The Commonwealth has also unleashed an extraordinary spending program in its response to the virus crisis, with the Morrison Coalition government pledging to spend $80 billion a year on average for the next four years.
Victoria’s huge coronavirus spending pledges, on top of the hundreds of millions of dollars spent on bushfire fighting and recovery this year, will obliterate the slender budget surplus the state government was predicting this financial year.
The Age reported on Monday that independent economic forecasters believe the coronavirus pandemic will shrink the Victorian economy by up to 10 per cent in 2020, the biggest contraction since the Depression and, before that, the first year of World War I.
But Mr Andrews said with the crisis still unfolding, it could be months before the hard economic data was available to assess the full impact of the initial weeks of the pandemic.
“It’s very difficult to put a number on it,” he said. “We’ll have to see the actual accounts, the actual numbers, rather than trying to forecast for the future.”
The Premier said it was “pointless” trying to frame a state budget in the volatile circumstances and the centrepiece of the state political calendar had been postponed until October, with Parliament to be recalled in the coming weeks to vote for a financial supply bill, allowing the government to spend the money it needs to function.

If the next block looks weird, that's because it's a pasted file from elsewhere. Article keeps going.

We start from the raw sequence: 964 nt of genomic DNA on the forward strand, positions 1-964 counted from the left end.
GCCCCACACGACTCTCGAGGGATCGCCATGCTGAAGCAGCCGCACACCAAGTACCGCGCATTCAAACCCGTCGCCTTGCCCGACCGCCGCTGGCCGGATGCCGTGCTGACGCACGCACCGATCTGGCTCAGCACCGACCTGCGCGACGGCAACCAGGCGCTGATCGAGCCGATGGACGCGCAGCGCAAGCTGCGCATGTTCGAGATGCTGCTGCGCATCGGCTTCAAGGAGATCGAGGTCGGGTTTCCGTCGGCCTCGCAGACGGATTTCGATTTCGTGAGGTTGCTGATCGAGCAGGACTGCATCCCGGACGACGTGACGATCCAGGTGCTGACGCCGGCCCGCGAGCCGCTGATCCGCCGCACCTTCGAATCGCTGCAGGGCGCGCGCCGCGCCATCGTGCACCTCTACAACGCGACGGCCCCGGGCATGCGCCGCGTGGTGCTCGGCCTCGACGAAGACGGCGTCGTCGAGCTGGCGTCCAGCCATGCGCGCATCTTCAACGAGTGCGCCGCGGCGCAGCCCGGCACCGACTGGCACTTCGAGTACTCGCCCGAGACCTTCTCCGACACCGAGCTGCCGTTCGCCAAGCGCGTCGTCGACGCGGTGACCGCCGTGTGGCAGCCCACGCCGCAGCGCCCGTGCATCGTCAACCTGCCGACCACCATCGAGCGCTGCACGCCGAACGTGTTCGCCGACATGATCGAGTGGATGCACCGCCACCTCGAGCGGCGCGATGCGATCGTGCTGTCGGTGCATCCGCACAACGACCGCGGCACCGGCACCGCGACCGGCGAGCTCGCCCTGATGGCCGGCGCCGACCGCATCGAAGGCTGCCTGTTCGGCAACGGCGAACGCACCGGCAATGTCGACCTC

“Right now, that revenue is down so much, expenditure is up, a lot of things are moving around,” Mr Andrews said. “It’s a very volatile set of circumstances, so trying to put a budget together now would have been really very difficult and largely pointless.”
The government plans to pass an interim budget in the coming weeks that will be largely identical to last year’s, but with spending increases to cover the cost of the pandemic, with the major economic decisions put off until October.
Opposition Leader Michael O’Brien called for more specific answers on the unfolding economic crisis.
“The Premier does need to be upfront with Victorians,” Mr O’Brien said.
“Just how bad is this going to get, how many people are likely to lose jobs, just how much is our economy going to go backwards? We need to have the truth so we can work out the best way to strengthen our economy, protect those jobs and get families and businesses on track.”
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Noel Towell is State Political Editor for The Age
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